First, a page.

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John 15:9-17

Just about all living things need oxygen in order to live, grow, and sustain their species. Human beings need oxygen for absolutely essential things like breathing, brain function, and even cell health. Consider this: When our blood oxygen saturation levels drop below 90% (hold on, I thought 90% was a good grade!) we are advised to seek medical attention immediately. We need a steady supply of oxygen in order to stay alive and healthy, plain and simple.

 

With this in mind I would like to present to you a simple association that has been at the front of my mind over the last several years in my life as a pastor, non-profit professional, husband, father, and neighbor:

 

Clarity is oxygen.

 

In life, how many of us enjoy being confused? Who out there actually likes moving forward (literally or figuratively) down an unknown and hardly-visible path? Is there anyone out there who routinely puts themselves in positions of complete uncertainty, on purpose?

 

Because I have both experienced it myself and witnessed it happen to others, I know how lack of clarity in one’s self, or one’s career, or one’s relationships, or one’s future, can be completely debilitating. Disorienting. Suffocating.

 

Many times as Christians we find ourselves deeply concerned with doing exactly what God would want us to do with our lives, and since God has not been known to send very specific emails to us telling us what we should do with our days, we cautiously move forward. As each day passes we hope with everything in us that God is not looking down on us from heaven and adding tally marks to our life’s ‘good job’ and ‘bad job’ performance charts.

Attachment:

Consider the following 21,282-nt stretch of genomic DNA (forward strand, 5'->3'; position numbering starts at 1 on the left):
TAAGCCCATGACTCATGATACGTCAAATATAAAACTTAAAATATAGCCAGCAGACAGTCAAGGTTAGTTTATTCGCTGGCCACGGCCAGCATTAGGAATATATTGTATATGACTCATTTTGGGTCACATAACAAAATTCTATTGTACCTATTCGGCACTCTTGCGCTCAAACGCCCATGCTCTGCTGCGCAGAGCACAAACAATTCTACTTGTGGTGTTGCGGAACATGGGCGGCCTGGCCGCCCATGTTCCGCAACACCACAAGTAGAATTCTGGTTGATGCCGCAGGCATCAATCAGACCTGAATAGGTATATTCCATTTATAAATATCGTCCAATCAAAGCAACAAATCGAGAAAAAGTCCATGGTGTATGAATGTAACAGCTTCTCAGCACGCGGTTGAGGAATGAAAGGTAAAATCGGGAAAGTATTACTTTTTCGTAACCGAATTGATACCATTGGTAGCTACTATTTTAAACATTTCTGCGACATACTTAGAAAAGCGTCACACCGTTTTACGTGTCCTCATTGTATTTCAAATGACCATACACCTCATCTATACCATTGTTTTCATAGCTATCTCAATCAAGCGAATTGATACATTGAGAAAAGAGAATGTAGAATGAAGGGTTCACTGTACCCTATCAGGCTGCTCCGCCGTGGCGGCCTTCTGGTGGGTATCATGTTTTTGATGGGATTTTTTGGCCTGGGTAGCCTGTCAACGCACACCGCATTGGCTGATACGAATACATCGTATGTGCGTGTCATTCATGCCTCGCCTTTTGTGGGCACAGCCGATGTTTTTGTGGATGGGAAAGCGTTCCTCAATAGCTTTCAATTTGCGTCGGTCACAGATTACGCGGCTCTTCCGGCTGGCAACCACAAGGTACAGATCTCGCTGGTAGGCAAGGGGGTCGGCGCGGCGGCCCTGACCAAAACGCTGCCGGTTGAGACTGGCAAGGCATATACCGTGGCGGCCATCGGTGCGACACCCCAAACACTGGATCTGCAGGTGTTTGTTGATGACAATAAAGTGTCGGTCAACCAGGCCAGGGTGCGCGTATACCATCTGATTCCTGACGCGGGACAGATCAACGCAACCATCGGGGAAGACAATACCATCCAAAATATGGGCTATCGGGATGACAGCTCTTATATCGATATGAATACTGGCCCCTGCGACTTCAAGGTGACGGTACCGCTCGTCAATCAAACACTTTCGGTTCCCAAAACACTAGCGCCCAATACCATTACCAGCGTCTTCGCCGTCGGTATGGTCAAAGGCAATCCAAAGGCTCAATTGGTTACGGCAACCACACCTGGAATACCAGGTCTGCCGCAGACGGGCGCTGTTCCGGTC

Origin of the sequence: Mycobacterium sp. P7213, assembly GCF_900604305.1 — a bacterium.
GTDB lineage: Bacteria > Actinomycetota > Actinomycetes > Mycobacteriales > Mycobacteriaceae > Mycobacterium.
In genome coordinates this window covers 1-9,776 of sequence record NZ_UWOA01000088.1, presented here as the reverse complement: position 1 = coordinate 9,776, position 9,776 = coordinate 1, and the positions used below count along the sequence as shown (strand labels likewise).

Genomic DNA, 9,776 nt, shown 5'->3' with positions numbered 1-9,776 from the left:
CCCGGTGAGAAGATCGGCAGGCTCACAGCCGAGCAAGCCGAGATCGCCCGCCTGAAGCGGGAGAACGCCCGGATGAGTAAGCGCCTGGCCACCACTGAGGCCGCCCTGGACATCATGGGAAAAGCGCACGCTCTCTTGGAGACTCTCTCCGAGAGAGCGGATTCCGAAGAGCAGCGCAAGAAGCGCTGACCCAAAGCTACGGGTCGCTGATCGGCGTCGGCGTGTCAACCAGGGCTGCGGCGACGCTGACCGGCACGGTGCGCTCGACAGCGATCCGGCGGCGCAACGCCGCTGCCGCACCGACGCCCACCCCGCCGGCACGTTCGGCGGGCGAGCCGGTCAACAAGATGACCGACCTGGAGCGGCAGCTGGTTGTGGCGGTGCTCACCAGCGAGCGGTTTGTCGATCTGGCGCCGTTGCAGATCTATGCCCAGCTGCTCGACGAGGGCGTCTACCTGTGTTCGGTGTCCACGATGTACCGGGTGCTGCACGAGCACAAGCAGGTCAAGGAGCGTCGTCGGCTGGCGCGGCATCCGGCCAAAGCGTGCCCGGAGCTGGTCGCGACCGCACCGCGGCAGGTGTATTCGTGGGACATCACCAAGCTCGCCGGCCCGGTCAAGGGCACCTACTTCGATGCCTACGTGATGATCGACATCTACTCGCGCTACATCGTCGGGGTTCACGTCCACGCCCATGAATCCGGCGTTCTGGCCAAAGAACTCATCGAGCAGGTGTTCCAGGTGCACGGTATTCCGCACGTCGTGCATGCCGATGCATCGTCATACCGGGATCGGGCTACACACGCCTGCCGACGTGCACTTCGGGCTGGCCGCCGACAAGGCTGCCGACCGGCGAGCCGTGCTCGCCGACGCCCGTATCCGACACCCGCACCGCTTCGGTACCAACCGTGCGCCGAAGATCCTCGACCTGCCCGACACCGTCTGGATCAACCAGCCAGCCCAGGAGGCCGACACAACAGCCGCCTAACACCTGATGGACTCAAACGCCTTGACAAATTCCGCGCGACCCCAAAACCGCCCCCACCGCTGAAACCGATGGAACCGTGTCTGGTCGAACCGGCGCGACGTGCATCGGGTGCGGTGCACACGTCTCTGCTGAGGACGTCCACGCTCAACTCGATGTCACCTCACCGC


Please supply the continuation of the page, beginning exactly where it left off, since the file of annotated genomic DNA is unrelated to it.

When we lack clarity we lose confidence in ourselves; our worry and anxiety increases; we may even start making up things that are not true about God. Just like lack of oxygen messes with the human body, lack of clarity messes with us, too.

 

This passage from the Gospel of John is surrounded by plenty of other passages that would most certainly have come across as ‘less-than-clear’ to their original hearers and early readers. Consider the lack of clarity in Jesus’ predictions of betrayal and denial (13:18-38), or Jesus promising a ‘spirit’ (14:15-31), or Jesus referring to himself as a ‘vine’ with us as ‘branches’ (15:1-8). We are still trying to figure out who this guy even is, and now he is speaking in all of this coded language.

 

However, eventually, the dense fog clears and reveals – you guessed it – clarity from Jesus!

 

You will experience my love when you keep my commandments (v. 9-10)

 

I have said all of this so you would experience joy (v. 11)

 

My top priority for you all is to love one another (v. 12)

 

I consider you all my friends (v. 15)

 

All of my commands are designed to help you increase your love for one another (v. 17)

 

Today, we read these words with a post-resurrection framework, knowing that Jesus has in fact overcome death and ushered in the promise of new life in and under God’s power. The tomb is empty and the true light of the world has never shown brighter. Jesus has risen and has revealed everything we need to know to understand God, ourselves, one another, and the world around us.

 

We should not follow the commandments Jesus gives us with a motive of fear, but rather with a posture of pursuit for the love of Christ and the joy which results. In the same way, the commandments of Jesus should not be put on others with the intentions of yoking them to guilt, shame, or subordination.

 

Now we see that any words or frameworks that claim the influence of Jesus Christ, yet produce in us a hatred for others, are not actually of Jesus at all.

 

Although the deceivers of this world claim that any set of commands are too rigid and result in a lack of freedom (see Genesis 3:1-5), the same Jesus we are trusting with our lives after death can be trusted with our lives today as well.

 

Enemies of the Kingdom of God seek to cause confusion, however, the citizens of the Kingdom of God have been given a full portion of clarity.

 

In times of global unrest and national insecurity, let the Church not soon forget that it has been given an abundance of clarity from our Lord, and that we can trust our Lord with our lives.